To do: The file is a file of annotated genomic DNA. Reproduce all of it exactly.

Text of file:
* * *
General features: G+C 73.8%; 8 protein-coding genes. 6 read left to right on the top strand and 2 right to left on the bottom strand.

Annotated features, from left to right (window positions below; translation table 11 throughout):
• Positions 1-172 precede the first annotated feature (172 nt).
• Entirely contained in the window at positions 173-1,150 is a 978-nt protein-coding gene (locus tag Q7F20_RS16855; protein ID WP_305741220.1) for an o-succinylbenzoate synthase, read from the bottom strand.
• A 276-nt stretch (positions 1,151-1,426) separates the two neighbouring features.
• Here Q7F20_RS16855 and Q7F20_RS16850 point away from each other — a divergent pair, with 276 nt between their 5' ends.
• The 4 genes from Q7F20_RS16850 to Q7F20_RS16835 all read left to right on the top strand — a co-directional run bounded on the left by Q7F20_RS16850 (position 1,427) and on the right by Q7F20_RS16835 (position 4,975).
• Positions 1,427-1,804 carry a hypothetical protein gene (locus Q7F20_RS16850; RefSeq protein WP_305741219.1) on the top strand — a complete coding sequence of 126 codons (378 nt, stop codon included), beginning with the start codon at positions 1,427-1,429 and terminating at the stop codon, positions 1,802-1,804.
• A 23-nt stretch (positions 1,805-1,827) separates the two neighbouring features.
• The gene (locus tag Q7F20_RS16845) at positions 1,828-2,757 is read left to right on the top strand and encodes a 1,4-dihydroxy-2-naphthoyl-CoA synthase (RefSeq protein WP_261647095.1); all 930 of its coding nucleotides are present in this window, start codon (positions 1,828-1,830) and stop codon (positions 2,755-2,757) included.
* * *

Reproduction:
General features: G+C 73.8%; 8 protein-coding genes. 6 read left to right on the top strand and 2 right to left on the bottom strand.

Annotated features, from left to right (window positions below; translation table 11 throughout):
• Positions 1-172 precede the first annotated feature (172 nt).
• Entirely contained in the window at positions 173-1,150 is a 978-nt protein-coding gene (locus tag Q7F20_RS16855; protein ID WP_305741220.1) for an o-succinylbenzoate synthase, read from the bottom strand.
• A 276-nt stretch (positions 1,151-1,426) separates the two neighbouring features.
• Here Q7F20_RS16855 and Q7F20_RS16850 point away from each other — a divergent pair, with 276 nt between their 5' ends.
• The 4 genes from Q7F20_RS16850 to Q7F20_RS16835 all read left to right on the top strand — a co-directional run bounded on the left by Q7F20_RS16850 (position 1,427) and on the right by Q7F20_RS16835 (position 4,975).
• Positions 1,427-1,804 carry a hypothetical protein gene (locus Q7F20_RS16850; RefSeq protein WP_305741219.1) on the top strand — a complete coding sequence of 126 codons (378 nt, stop codon included), beginning with the start codon at positions 1,427-1,429 and terminating at the stop codon, positions 1,802-1,804.
• A 23-nt stretch (positions 1,805-1,827) separates the two neighbouring features.
• The gene (locus tag Q7F20_RS16845) at positions 1,828-2,757 is read left to right on the top strand and encodes a 1,4-dihydroxy-2-naphthoyl-CoA synthase (RefSeq protein WP_261647095.1); all 930 of its coding nucleotides are present in this window, start codon (positions 1,828-1,830) and stop codon (positions 2,755-2,757) included.